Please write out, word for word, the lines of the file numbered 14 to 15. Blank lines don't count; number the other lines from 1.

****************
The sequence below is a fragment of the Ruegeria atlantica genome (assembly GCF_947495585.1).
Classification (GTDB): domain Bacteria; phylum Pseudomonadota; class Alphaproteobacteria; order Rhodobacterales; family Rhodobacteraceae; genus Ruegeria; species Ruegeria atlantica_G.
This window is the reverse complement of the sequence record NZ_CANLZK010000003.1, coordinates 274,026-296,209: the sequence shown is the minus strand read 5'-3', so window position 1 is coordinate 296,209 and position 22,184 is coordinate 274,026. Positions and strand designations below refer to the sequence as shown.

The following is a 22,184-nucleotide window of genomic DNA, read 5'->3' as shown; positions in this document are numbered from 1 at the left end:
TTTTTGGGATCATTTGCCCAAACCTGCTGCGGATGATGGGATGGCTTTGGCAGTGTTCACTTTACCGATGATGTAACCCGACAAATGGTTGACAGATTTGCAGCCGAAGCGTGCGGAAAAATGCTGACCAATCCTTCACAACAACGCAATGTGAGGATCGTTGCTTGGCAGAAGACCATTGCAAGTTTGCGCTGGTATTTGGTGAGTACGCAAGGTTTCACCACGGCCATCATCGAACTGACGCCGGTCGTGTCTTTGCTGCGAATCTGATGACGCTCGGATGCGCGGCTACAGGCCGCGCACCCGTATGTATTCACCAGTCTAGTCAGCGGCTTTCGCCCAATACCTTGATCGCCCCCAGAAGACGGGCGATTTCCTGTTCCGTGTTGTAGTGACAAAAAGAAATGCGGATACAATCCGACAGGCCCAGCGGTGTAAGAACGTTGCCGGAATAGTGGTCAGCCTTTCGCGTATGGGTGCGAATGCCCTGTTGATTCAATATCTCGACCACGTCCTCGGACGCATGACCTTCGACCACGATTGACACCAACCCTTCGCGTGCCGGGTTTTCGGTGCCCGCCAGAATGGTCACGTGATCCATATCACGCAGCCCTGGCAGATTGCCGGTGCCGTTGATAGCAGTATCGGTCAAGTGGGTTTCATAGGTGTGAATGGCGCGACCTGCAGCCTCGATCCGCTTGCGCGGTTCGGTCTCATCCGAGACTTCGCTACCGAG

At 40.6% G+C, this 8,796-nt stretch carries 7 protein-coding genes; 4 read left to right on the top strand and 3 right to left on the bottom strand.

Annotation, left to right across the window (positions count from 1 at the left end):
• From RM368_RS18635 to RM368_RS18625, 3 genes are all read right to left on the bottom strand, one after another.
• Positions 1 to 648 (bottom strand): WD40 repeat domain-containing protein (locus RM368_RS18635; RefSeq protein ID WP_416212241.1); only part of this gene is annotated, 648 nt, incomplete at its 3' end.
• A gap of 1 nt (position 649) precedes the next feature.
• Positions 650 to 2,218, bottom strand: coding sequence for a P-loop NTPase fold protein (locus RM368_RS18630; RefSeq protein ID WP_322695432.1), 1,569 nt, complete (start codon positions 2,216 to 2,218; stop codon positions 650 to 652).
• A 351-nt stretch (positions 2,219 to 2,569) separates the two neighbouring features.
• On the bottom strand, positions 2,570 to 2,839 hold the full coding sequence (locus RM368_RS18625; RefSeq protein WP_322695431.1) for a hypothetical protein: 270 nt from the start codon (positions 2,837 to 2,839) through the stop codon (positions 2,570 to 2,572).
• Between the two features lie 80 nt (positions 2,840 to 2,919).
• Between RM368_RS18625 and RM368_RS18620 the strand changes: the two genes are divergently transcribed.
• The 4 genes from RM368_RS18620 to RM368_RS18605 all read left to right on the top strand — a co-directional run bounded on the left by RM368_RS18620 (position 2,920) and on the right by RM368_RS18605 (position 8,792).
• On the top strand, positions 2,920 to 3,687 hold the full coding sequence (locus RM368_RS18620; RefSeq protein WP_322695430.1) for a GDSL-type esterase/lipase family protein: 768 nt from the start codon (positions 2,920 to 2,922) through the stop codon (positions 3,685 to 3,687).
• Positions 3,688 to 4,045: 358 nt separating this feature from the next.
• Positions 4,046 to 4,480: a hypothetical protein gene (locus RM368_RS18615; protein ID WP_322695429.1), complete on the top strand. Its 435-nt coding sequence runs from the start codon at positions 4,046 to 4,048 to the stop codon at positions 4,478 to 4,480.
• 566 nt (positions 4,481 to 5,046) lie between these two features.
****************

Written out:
• Between the two features lie 80 nt (positions 2,840 to 2,919).
• Between RM368_RS18625 and RM368_RS18620 the strand changes: the two genes are divergently transcribed.